Dionne P. Stephens
- Ph.D. The University of Georgia Athens, Georgia.
- M.A. The University of Buffalo Buffalo, New York.
- B.A. York University Toronto, Ontario. Canada
Dr. Stephens' research examines socio-historical factors shaping minority populations’ sexual scripting and sexual health processes, with emphasis on gender and ethnic/ racial identity development. Her research is conducted through the Heath Disparities and Cultural Identities Lab. With an ultimate goal of reducing health disparities, her research specifically examines diverse cultural beliefs' influence on intimate relationships and sexual health decision making in marginalized populations.
She has been awarded a Global Health Equity Scholars Fellowship from the NIH and Yale, Berkley, Stanford & FIU Research Consortium, the Carolyn Payton Early Career Award from the American Psychological Association and the Jessie Bernard Award for Outstanding Feminist Scholarship from the National Council on Family Relations. A recipient of the Blackboard’s Greenhouse Exemplary Online Course Award, Dr. Stephens’ currently teaches Psychology of Women, Identity Development, and Applied Lifespan Development, among others.
Dr. Stephens' publication record reflects the development of concepts and the path to her current thinking about the ways in which cultural beliefs and expectations influence health disparities, identity development, and popular culture frameworks. To view Select Publications click here.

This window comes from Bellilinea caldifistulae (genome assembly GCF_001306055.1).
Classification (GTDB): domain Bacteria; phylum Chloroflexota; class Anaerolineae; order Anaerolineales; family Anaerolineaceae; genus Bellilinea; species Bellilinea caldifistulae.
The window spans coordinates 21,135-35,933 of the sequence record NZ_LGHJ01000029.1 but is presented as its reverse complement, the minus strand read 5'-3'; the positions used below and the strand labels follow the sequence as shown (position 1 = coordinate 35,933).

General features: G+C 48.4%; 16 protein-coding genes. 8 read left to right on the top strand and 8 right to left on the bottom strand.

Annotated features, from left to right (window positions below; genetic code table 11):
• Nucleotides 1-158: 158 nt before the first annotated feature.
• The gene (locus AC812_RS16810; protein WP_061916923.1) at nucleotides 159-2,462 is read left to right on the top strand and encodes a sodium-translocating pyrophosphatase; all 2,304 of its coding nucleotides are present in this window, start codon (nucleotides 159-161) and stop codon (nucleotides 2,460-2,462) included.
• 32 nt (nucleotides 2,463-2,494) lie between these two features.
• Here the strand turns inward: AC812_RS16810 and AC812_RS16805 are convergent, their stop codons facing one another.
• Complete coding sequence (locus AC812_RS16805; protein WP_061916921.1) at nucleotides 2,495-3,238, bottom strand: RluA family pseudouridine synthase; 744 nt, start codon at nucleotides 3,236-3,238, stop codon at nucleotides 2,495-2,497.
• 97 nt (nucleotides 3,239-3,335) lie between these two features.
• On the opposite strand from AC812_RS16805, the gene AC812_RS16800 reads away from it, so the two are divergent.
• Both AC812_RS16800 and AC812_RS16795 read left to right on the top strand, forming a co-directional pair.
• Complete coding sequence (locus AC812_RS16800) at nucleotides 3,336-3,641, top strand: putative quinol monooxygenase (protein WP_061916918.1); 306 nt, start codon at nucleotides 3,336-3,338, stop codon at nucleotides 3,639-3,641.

A key goal of Dr. Stephens' work is to identify factors that can help prevent continued health disparities, particularly within understudied and marginalized communities. Her recent study outcomes highlight the importance of gender and racial/ethnic identity, familial processes, and media influences on behavioral outcomes. These studies fall under three broad research foci: Health Disparities, Identity Development, and Culture. To find out more information about research studies currently being conducted in her research lab click here.
Through her teaching and mentoring efforts, Dr. Stephens foster academic excellence by helping students recognize the need to become informed sufficiently so that they can contribute to critical and creative problem solving. Dr. Stephens views the classroom as only one of many spaces where students learn; she encourages students to take advantage of research training, study abroad programs, and service learning opportunities to enhance their academic journey. To view more information about her courses and syllabi click here.
To find out more about the Department of Psychology Global Health Study Abroad Program which Dr. Stephens directs, click here.
Dr. Stephens is currently the faculty advisor for several doctoral level psychology students examining the intersections between health disparities, identity development, and cultural influences. To view more information about her current or past students, and mentorship style here.
The HDIC lab provides foundational research training opportunities for undergraduate students. Undergraduates can get more information about working in the HDCI research lab by clicking here.